An arched breezeway connects the home to the processing room—a barnlike structure where the wine is made and stored. Soon it will house an olive press, as well. On the other side of the house, just off the bedroom, a bathtub carved from a single solid stone is situated in a private garden, overlooking the olive groves and grapes. The stuccoed walls are painted a rustic yellow/orange, producing a decidedly Mediterranean silhouette against the blue sky.

Battersby is especially proud that the home was built using exclusively local artisans and contractors, and all materials were sourced from Hawai‘i companies as well. “We have such an incredible pool of talented people right here,” he says, “there’s absolutely no need to import help at any level.” And, he promises, the home will remain off the grid, using solar energy.

Battersby also hired an agricultural consultant, who advised him to plant all kinds of vegetables, citrus, coffee, olives and grapes. Today three varieties of grapes thrive here: sangiovese, primarily for Chianti; cabernet sauvignon, the workhorse grape; and merlot, which Battersby hopes will make a super Tuscan red wine. He’s also testing four new grapes: Barbera, pinot grigio, syrah and sauvignon blanc. “If they do well,” he tells me, “we’ll plant an additional eight acres.” This year he produced ninety bottles of his own wine. And it’s good. We’re savoring the fruit of his labor with our pizza, and enjoying every sip.

For this first production, Battersby brought in merlot juice from California to blend with his sangiovese grapes. The happy result is a very smooth and flavorful wine—with no additives. “Our wine is similar to the wine you would find at the small vineyards in Italy where they produce without preservatives, and it’s just beautiful to drink.” Because they neither export nor make wine in huge amounts, the Battersbys don’t need to add preservatives or sulfites. Next year, Battersby hopes to have his own merlot for a completely Maui-grown wine.

“We think olives and grapes are the next agriculture product for Maui,” Battersby says, “We see tremendous potential.” And the crop is environment friendly. Both grapes and olives are drought tolerant, requiring very little water to produce fruit.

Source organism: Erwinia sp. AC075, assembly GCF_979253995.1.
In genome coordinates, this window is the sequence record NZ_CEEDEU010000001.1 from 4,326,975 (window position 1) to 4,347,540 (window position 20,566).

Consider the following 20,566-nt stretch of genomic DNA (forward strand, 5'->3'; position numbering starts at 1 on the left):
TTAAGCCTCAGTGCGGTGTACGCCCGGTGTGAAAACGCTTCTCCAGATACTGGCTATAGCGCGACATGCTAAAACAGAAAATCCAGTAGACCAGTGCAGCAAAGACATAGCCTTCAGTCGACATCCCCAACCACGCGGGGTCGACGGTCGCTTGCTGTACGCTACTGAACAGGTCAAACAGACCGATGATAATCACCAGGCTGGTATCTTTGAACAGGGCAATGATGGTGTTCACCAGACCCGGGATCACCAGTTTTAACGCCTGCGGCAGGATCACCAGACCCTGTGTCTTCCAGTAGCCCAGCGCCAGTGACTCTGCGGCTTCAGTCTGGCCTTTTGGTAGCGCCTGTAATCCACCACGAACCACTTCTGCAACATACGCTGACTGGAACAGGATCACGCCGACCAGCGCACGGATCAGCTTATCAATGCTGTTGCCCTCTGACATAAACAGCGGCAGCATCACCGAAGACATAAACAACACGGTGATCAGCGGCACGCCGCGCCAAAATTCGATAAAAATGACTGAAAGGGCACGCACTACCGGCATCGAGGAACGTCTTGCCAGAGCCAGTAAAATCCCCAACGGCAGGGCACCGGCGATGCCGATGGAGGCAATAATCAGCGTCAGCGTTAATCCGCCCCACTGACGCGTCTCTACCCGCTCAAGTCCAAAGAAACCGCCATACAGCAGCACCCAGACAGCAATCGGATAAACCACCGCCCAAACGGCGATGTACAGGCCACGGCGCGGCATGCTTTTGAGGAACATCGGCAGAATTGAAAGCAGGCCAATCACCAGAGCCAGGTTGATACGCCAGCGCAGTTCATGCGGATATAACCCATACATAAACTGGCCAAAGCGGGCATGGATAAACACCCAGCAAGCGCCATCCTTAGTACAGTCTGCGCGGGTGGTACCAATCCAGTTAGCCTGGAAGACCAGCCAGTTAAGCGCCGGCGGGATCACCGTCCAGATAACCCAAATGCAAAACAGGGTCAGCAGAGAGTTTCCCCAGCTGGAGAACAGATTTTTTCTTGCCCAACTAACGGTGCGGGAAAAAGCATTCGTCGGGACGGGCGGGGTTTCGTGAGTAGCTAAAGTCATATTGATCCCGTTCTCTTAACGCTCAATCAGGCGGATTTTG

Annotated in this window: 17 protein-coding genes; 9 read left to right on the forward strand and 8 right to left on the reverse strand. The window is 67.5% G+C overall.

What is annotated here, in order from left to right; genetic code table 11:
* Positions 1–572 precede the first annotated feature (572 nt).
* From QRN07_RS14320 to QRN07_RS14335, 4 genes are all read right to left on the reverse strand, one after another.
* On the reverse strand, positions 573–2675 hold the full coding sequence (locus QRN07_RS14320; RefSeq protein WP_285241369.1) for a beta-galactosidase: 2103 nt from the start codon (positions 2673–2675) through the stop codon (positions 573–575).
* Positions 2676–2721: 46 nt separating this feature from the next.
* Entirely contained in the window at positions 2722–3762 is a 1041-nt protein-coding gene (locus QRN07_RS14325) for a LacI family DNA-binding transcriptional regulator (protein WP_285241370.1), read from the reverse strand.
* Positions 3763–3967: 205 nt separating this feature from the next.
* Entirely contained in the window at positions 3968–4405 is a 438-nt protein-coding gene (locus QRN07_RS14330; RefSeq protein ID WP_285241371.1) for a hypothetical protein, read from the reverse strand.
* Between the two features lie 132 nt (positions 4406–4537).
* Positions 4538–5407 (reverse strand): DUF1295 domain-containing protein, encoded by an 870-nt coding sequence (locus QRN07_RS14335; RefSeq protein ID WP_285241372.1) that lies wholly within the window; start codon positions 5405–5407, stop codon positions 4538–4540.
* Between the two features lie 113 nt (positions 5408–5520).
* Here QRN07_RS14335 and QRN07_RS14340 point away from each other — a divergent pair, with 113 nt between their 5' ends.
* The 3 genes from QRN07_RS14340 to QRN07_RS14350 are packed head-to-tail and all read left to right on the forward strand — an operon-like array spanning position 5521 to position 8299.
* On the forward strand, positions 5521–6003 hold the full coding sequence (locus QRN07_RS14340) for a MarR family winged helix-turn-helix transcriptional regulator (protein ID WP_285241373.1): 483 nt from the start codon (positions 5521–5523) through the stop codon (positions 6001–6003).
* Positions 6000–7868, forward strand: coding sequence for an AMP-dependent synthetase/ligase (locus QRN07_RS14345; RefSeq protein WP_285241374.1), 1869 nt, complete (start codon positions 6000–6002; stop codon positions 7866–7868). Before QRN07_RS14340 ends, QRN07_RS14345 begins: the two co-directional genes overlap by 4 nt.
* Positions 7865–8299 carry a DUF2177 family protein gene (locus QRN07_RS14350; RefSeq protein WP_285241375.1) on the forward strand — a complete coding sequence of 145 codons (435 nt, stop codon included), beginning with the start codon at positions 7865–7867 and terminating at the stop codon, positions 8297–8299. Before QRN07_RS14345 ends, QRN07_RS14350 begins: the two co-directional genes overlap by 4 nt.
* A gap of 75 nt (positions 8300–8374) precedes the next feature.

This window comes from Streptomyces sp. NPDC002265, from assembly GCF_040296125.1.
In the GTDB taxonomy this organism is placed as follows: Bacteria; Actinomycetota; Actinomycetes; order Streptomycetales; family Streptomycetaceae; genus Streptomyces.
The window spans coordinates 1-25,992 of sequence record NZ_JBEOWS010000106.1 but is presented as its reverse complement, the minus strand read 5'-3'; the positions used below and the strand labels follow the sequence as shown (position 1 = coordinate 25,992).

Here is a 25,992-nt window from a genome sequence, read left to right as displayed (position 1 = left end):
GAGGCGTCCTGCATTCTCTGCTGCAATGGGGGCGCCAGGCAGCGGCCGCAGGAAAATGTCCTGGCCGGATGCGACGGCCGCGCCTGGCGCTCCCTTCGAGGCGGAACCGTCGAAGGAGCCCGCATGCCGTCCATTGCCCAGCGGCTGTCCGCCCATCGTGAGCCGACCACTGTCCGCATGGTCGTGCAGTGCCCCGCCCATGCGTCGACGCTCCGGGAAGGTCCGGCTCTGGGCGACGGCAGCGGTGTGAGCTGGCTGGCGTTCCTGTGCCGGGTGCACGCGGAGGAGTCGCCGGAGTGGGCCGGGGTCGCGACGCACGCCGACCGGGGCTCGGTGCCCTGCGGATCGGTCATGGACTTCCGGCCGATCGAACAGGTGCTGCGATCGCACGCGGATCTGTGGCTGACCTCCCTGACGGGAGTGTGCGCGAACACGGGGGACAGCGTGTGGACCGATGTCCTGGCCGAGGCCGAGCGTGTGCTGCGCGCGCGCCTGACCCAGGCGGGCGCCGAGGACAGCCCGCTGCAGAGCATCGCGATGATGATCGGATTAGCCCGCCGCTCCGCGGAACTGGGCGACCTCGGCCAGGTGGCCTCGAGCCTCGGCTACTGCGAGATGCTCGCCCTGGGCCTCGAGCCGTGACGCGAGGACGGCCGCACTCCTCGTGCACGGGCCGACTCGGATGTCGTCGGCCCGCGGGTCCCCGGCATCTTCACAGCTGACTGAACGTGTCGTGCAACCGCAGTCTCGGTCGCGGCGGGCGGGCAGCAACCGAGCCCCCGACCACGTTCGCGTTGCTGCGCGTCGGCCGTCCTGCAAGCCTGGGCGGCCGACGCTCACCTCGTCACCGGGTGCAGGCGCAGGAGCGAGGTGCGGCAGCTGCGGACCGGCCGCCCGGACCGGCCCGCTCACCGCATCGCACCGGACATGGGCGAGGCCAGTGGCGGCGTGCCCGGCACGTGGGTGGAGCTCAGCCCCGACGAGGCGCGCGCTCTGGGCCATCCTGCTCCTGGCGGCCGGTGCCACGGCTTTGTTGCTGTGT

As for the olives—the consultant was right. The three-year-old trees are already producing flowers. Battersby is testing nineteen varieties from Italy, Spain, Greece and France. Those doing the best are the Italian Pendolino and Frantoio, along with the Spanish Arbequina and the Greek Koroneiki. Four-hundred-fifty trees are currently planted, with another 450 propagated that will be ready to plant later this year, and another 2,000 that will be offered for sale the following year.

This fall will bring the first olive harvest. And, I’m told, it’s pretty easy to do. Olives (unlike grapes) are fairly easy to pick, and even easier to process. The fruit can be immediately fed into a crusher, and the subsequent oil is good the next day! Most oil is aged about thirty days, but that’s just so the solids drop and the oil becomes clear. Today, boutique oils have become so popular that many fine oils are sold fresh (and therefore cloudy).

“I can’t wait,” Battersby tell me,” an alchemist’s spark to his smile. “The harvest is a celebration of family and friends—a ritual that goes back to our very roots, back to what was important to our grandparents and their parents. We spent so many years acquiring; now we want to get back to what is real and important. Celebrating life and Earth’s abundance—that’s what this house is all about.”